Asbestos Awareness TrainingApproximately 25,000 cost-efficient  Chinese cars will reportedly be recalled in Australia because some parts were discovered to contain asbestos. The company responsible, Great Wall and Chery may be compelled to recall almost all the vehicles sold- which are believed to contain the deadly substance in engine and exhaust gaskets. The importers  in Australia, Ateco Automotive, has been aware of the issue for “a period of months”  and has been devising a plan with government departments to deal with the asbestos contamination.

The plan is expected to be announced within the coming days. Despite the asbestos issues  , it is believed that the gaskets (made out of asbestos), may not be replaced because of the complex task of replacing them. In fact according to Ateco, many will not be need to be replaced through the life the vehicle. Source: 

Source: http://www.smh.com.au/national/chinese-cars-found-to-contain-asbestos-20120814-246r1.html#ixzz23ZMzs7Bd

More info on Asbestos Training 

Asbestos Discovered At Kurunda Building Site

It has been confirmedAsbestos Awarness that Asbestos was discovered at the Kuranda building site after it was shut down amid health concerns of 15 trainee tradesmen.

The State government is considering handing out fines to the parties responsible. A spokesperson for Workplace Health and Safety Queensland said the presence of the deadly building material was confirmed by testing at a National Association of testing Authorities lab.  The safety board stated that they are considering action against the applicable duty holders as a result of health and safety breaches.

Reports indicate that action  could be handed out in the form of a fine as well another prohibition notice to further restrict work at the site. The board may also demand that safety practices be improved at the site. The site in question was issued a stop-work notice on Tuesday and has been closed since.

Executive officer for Ngoonbi Co-operative Society, Lionel Quartermaine  has yet to comment on the discovery but has previously stated that a qualified worker who was working with the trainees  was unaware of the potential threat. Jobfind Centres Australia’s general manager of Queensland Operations, Stewart Williams stated that the co-operative society informed them an inspection had been performed on the house and was subsequently deemed safe to refurbish.

Jobfind job seekers attempting to receive a Certificate II in Construction training, have been relocated to another work site. Work Health and Safety Queensland continues to investigate the incident.

More info on Asbestos Training

http://www.cairns.com.au/article/2012/06/08/222985_local-news.html

Asbestos Training: As Important Now As It Ever Was

In light of recent asbestos exposure cases Asbestos Training remains as vital as ever before. One must educate themselves and acquire an understanding of the proper measures on how to deal with asbestos incidents so they can avoid potential exposure.Simply because Asbestos is not something that is still used today, does not mean it is no longer a risk.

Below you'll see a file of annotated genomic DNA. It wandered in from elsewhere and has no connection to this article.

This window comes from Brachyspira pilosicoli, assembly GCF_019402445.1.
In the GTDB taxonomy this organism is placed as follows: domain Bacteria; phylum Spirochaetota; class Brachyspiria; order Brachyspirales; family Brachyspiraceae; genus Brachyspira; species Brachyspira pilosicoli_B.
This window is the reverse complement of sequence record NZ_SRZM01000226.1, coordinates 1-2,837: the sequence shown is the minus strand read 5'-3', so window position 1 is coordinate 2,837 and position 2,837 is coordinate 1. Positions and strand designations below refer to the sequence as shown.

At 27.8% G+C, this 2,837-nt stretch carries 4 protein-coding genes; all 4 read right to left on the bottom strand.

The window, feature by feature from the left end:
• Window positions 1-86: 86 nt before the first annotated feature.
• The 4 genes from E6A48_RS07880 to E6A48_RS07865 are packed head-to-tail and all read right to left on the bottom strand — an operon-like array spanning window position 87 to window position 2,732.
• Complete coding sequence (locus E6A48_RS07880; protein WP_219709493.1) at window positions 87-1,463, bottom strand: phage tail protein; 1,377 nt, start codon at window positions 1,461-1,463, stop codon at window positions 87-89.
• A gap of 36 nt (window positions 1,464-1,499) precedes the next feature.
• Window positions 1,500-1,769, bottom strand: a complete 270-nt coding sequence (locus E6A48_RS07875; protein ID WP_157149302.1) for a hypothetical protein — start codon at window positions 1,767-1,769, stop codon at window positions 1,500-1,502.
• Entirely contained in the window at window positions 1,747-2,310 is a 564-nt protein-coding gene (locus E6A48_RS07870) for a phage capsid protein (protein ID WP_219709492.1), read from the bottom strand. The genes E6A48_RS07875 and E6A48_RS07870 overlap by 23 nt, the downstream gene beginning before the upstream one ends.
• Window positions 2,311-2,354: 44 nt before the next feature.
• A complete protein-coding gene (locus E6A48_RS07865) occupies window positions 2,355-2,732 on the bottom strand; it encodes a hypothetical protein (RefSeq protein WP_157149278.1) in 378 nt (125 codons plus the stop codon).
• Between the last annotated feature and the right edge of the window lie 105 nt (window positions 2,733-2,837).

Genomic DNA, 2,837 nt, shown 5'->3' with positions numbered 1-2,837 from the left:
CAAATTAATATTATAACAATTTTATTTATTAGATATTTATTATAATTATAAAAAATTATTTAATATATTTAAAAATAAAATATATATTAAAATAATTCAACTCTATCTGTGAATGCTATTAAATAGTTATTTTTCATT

“Just like the thousands of tonnes of unexploded mines that were dropped in past wars, asbestos continues to creep up and claim its victims.”

Recently a man, Simon Lowes, was awarded $2 million, after he was diagnosed with mesothelioma, which the judge ruled was caused or at least contributed to, by the actions of companies; James Hardie and their subsidiary Amaca. The ‘actions’ the judge was referring to was the careless dumping of asbestos waste at a children’s railway and orphanage.

This victim of asbestos was affected by the substance when he was a mere child playing in field years ago. It is important to note that construction sites renovation projects continue to turn up asbestos contaminated zones.

As far as other occupational health and safety risks goes, It would not be a drastic exaggeration to say that Asbestos Awareness training is one of utmost importance—if only because it can save the lives and futures of innocent children. James Hardie, the accused company, received a warning from their safety advisor around the same time Lowes was exposed.  The warning was regarding their dumping of asbestos waste at the exact site that Lowes received exposure at.

It is imperative for companies to ensure that they have employees trained in asbestos awareness so that if they are ever faced with a warning like the one James Hardie received, they will act accordingly, and undertake the proper measures.

It is alleged that many ACT businesses could potentially still contain ‘’fluffy’’ asbestos unbeknownst to them. This is because many buildings were “out of the scope “of the $100 million effort to remove asbestos in the 1980s.

Because of this oversight, over 50 families may be at risk of exposure since they live in contaminated zones. This “fluffy” fibre asbestos is actually more dangerous than the typical asbestos found. Being exposed to it by a broken roof tile is potentially life threatening.

With quality asbestos training available, there is no reason why any worker should improperly handle asbestos. Quality training enables participants to become fully competent and aware in the management of Asbestos and of all compliance requirements. Receiving Asbestos Awareness training, or having your employees receive this training, is a good business decision (as it could save your company $2 million See: James Hardie case), and an ethical and moral decision.

 

Asbestos Victim May Seek Additional Compensation If Appealed

Asbestos Awareness TrainingAs previously reported, a victim of unjustified exposure to asbestos was awarded $2 million. However, in the event that James Hardie (The accused company) decides to appeal the court’s decision, the victim has discussed pursuing further charges.